Day 3 – Monsoon Currier Strikes Again

by | Feb 11, 2013 | Uncategorized | 5 comments

February 11, 2013

There’s only one thing worse than being sick on an exotic fishing trip – being sick on an exotic fishing trip without proper medicine in pouring rain.  I’m sick as a dog.  My throat is toast.  My voice is gone.  My sinus is clogged and I ache all over.  I’m absolutely miserable.  I may as well be in the jaws of a caiman.

Due to weight restrictions I eliminated a lot of things.  One thing was Nightquil.  Even though Coz gave me some Nightquil pills, I couldn’t sleep a wink.  That’s why I heard the rain start at 2 AM.  From 2 till our 5:30 AM breakfast the rain picked up to a level of downpour found only in a tropical rainforest. 

At 5:30 I felt so bad I wanted to stay in bed.  But I couldn’t.  Today I was fishing with Brent Dawson – better known as Warpath as in Warpath Fly’s.  Warpath has more energy than any person I’ve met in my life.  His enthusiasm for fishing, fly tying and everything fun on Earth is amazing.  My suffering body was going fishing in torrential rain hell. 

Warpath rarely stops talking.  As we left camp he was unfazed by the rain and I’m not sure he noticed I wasn’t responding to his jabber.  We fished with a top guide today named Hymundo.  Hymundo knows how to find big peacock bass and he was in fact the guide who put me on to my huge redtail catfish in December of 2011.

Hymundo took us to a remote lagoon and rather than having us cast to trees and snags he had us cast over a deep ledge.  I was simply doing the motions.  I’d cast as far as I could (not far today) with my head down.  It was raining so hard that if you looked up or had your casting arm up even with my collar and Velcro sleeves synched as tight as possible the rain would get in.  The water rolling down inside the rain jacket felt terrible.  And in my weakened state I was getting cold in the Amazon
Nonetheless Warpath and I caught numerous fish.  I’m sad to say I never even looked at the ones I caught.  I just swung my fish back to Hymundo and let him unhook and release everyone for me.  I was on my death bed.  Warpath on the other hand, not only went nuts from the front of the boat catching, unhooking and looking up into the rain, he caught some big fish. 

At the first stop he landed a beautiful 6lb butterfly peacock and later landed this 10lb peacock.  Even with my sickness I enjoyed Warpath appreciating his big fish.  It was a sight to behold!  If I remember correctly we caught a few piranhas, picua, jacunda and some trahiras.  I’m sad to say there are no other pictures because it down poured ALL day.  Even my waterproof Pentax fogged up and was worthless.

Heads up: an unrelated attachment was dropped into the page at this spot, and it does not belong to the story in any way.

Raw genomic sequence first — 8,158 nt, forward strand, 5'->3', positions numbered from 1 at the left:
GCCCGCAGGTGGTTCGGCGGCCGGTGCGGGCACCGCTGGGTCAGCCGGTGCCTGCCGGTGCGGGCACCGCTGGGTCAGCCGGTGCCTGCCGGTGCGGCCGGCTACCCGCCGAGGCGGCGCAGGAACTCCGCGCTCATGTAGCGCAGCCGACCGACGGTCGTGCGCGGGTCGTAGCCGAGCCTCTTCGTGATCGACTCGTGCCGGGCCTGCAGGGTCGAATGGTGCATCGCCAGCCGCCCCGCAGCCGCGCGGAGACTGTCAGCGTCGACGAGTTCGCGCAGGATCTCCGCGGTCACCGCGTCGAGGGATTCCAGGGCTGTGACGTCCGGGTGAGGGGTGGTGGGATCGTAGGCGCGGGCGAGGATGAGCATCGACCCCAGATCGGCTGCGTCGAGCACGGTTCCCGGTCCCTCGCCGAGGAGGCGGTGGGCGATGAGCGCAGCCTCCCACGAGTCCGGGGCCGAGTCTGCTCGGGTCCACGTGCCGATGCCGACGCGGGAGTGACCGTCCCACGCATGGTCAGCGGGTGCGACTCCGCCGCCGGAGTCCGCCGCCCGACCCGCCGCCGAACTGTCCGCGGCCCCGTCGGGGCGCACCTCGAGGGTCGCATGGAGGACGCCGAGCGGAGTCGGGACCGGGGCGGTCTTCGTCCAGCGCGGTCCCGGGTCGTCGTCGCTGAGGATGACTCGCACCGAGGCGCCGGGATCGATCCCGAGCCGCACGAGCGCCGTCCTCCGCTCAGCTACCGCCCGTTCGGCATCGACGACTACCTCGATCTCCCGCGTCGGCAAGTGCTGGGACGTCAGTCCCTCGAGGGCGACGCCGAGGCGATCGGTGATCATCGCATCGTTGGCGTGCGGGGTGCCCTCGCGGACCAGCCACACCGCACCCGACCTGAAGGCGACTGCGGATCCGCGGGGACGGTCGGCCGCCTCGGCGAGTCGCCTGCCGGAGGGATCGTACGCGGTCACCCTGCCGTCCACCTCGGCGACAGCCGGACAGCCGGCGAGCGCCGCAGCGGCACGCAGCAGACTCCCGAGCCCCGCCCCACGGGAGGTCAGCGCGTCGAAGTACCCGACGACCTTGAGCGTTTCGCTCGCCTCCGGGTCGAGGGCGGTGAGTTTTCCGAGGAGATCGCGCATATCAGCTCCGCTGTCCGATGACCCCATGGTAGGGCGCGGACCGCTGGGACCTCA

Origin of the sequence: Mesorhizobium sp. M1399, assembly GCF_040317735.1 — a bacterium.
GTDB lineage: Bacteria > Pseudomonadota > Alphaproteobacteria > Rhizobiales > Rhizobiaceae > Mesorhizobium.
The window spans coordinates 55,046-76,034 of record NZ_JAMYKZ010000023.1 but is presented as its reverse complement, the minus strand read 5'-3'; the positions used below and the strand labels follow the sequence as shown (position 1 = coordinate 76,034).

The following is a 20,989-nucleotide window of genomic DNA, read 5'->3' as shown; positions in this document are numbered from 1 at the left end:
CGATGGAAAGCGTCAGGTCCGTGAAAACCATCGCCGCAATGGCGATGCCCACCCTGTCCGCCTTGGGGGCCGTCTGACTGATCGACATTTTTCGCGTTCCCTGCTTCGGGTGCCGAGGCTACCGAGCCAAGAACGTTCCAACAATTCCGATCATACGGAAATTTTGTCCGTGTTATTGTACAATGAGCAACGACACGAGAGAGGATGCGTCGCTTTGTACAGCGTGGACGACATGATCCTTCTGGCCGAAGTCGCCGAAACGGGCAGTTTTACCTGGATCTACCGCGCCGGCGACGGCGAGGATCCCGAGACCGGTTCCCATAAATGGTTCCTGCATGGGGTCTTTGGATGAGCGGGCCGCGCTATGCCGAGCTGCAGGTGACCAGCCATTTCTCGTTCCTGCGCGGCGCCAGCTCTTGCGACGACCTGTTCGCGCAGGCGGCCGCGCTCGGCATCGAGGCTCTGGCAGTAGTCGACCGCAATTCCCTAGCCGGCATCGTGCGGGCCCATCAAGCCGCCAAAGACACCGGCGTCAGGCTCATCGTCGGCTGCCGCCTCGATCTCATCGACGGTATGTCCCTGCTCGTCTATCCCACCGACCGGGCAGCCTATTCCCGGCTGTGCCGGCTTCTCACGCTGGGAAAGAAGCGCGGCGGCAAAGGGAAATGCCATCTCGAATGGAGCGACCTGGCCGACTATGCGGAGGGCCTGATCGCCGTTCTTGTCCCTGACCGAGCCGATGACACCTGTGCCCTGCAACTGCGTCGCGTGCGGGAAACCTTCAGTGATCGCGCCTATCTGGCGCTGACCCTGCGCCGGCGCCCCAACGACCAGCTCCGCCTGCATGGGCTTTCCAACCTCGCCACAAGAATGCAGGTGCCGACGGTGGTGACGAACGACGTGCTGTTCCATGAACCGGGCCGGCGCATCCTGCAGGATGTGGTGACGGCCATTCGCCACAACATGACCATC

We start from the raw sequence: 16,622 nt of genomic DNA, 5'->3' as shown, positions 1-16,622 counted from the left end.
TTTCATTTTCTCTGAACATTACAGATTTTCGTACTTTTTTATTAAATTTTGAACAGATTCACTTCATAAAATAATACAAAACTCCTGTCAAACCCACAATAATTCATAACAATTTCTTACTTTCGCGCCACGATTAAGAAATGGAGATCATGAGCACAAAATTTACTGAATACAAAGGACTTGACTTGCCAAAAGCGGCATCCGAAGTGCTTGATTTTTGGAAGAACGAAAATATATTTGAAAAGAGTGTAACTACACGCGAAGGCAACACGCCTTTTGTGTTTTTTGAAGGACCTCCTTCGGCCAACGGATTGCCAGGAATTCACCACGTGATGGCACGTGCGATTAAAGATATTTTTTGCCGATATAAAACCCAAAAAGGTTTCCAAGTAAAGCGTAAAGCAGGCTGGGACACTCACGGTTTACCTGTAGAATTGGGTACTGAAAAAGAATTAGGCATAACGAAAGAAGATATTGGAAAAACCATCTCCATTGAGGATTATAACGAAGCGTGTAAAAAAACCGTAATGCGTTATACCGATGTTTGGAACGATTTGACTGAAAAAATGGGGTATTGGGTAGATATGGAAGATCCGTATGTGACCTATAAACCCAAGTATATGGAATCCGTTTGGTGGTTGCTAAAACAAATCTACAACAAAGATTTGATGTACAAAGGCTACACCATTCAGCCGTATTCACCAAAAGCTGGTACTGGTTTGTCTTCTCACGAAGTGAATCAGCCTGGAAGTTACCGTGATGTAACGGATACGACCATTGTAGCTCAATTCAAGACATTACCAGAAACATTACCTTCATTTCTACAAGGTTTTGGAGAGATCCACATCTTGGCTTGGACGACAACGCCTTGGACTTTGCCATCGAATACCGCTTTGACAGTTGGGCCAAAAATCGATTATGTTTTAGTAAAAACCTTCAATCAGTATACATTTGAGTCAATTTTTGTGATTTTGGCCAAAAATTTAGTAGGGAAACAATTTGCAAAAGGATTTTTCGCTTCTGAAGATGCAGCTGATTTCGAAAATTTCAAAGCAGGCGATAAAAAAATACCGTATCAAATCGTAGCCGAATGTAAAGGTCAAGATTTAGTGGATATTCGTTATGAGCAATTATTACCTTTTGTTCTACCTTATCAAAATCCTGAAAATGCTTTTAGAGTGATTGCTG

There were a few other fantastic fish caught today.  Here’s a uniquely speckled spotted peacock caught by Steve Eaton.  Despite the rain everyone is having a blast.  As the host that’s first and most important.  I’ll get better as the week goes.  It would be impossible to feel any worse than I did today.  Bed time.


  1. Erik Moncada

    The caiman shot is SICK! Cool Blog, that’s too bad you were sick.

  2. David McKenzie

    Way to push on. I’m sure your partner appreciated it. I know I would have. Really enjoy reading this recap Jeff.

  3. Angelica

    Nice place to hang out in Dubai. the best thing to do in Dubai is Fishing in Dubai

Welcome to the Blog of Jeff Currier!

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I started fly fishing at age 7 in the lakes and ponds of New England cutting my teeth on various sunfish, bass, crappie and stocked trout. I went to Northland College in Ashland, Wisconsin, where I graduated with a Naturalist Degree while I discovered new fishing opportunities for pike, muskellunge, walleyes and various salmonids found in Lake Superior and its tributaries.

From there I headed west to work a few years in the Yellowstone region to simply work as much as most people fish and fish as much as most people work. I did just that, only it lasted over 20 years working at the Jack Dennis Fly Shop in Jackson, WY where I departed in 2009. Now it’s time to work for "The Man", working for myself that is.

I pursue my love to paint fish, lecture on every aspect of fly fishing you can imagine and host a few trips to some of the most exotic places you can think of. My ultimate goal is to catch as many species of fish on fly possible from freshwater to saltwater, throughout the world. I presently have taken over 440 species from over 60 countries!